RUSH: I’m going to throw myself out of this. I don’t think Senator McCain understands nor do I think the Republican Party establishment understand just how much disgust there is out there amongst their own voters, people like you in this audience. I don’t think they get it. But another thing, for those of you out there in the Drive-Bys and even the Republican establishment types on our side, here you are, conservatism is dead, it’s over, it’s finished, no longer has any impact, how come every one of these candidates is talking about how they are the heir to Reagan, that they are conservative. They know they can’t win this election without the conservative base supporting them, and that is not guaranteed here.
RUSH: Last Wednesday in Denver, Bill Clinton stumping for his wife, the most cheated on woman in the world.
BILL CLINTON: When Hillary went to the Senate, all the pundits said, oh, you know, she’ll never get anything done in the Senate, because the Republicans don’t like the Clintons. That makes her polarizing. I mean, Rush Limbaugh says bad things about her. Another reason you ought to vote for her.
RUSH: My name is the only thing that got any reaction from that crowd, nothing that he said. And they chuckled. You know what amazes me — and, by the way, Hillary cried again today. She did. She was in — (interruption) well, I’m sure there’s film. We’ll get it in a minute. She was in New Haven, Connecticut. ‘Sen. Hillary Clinton teared up this morning at an event at the Yale Child Study Center, where she worked while in law school in the early 1970s. Penn Rhodeen, who was introducing Clinton, began to choke up, leading Clinton’s eyes to fill with tears, which she wiped out of her left eye. At the time, Rhodeen was saying how proud he was that the sheepskin-coat, bell-bottom-wearing young woman he met in 1972 was now running for president. ‘Well, I said I would not tear up; already we’re not exactly on the path,’ Clinton said with emotion after the introduction.’ So she cried out there, again. Well, depends on how many people see it, Mr. Snerdley, as to how many points it’s worth in the polls.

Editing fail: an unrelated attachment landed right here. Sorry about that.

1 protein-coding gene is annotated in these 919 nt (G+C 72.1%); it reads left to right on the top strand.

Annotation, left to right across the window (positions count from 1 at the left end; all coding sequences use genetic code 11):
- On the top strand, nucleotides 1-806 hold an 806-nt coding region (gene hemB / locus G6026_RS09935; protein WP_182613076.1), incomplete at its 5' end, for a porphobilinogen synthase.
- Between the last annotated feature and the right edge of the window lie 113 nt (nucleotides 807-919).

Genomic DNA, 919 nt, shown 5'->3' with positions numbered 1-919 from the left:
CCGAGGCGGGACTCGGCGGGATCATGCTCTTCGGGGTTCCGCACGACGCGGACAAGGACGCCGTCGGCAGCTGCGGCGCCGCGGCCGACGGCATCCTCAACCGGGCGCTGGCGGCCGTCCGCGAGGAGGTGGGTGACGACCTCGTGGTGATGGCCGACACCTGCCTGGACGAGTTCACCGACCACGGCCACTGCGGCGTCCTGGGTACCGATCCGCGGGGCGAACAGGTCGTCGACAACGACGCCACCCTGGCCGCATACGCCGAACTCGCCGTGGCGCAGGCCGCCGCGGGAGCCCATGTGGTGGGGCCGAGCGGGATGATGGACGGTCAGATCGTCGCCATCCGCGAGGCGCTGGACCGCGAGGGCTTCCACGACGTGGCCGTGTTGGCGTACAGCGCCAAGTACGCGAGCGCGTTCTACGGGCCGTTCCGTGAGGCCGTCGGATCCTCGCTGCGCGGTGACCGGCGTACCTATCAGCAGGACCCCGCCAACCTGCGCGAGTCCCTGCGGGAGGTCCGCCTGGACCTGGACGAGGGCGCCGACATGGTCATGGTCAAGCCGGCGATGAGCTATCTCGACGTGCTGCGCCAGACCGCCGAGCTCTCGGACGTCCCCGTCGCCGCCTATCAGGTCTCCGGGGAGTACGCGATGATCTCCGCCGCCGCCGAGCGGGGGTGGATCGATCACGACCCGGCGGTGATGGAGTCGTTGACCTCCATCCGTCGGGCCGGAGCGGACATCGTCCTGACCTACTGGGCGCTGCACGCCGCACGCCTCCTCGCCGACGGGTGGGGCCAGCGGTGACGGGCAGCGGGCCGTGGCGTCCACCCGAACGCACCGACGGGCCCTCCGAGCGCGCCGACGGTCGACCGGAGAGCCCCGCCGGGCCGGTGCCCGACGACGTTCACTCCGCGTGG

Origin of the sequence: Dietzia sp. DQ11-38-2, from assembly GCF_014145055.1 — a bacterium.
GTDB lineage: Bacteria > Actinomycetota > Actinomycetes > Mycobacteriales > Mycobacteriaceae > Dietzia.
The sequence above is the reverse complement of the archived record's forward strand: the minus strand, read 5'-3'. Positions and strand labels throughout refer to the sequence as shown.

And get this. This is from the Los Angeles Times of yesterday: ‘In a dramatic day of politicking, former President Clinton made a series of contrite appearances before African American churches in Los Angeles. … Sounding chastened, Clinton talked about the election as the proverbial embarrassment of riches, saying he had waited his whole life to vote for an African American for president and just as long to vote for a woman. ‘I say that to remind us that we have to find a way to choose without division. To disagree without discord. To celebrate the shattering of all these phony categories that have kept Americans apart too long.” (doing Clinton impression) ‘I mean, I have waited my whole life to vote for an African-American for president. Now the woman that I owe my entire career to is also running for president. I have to dump on a black guy and I hope you people here in the church understand that. It’s nothing personal. It’s about saving my testicles and a lot of other things.’ We understand, first black president, Bill Clinton.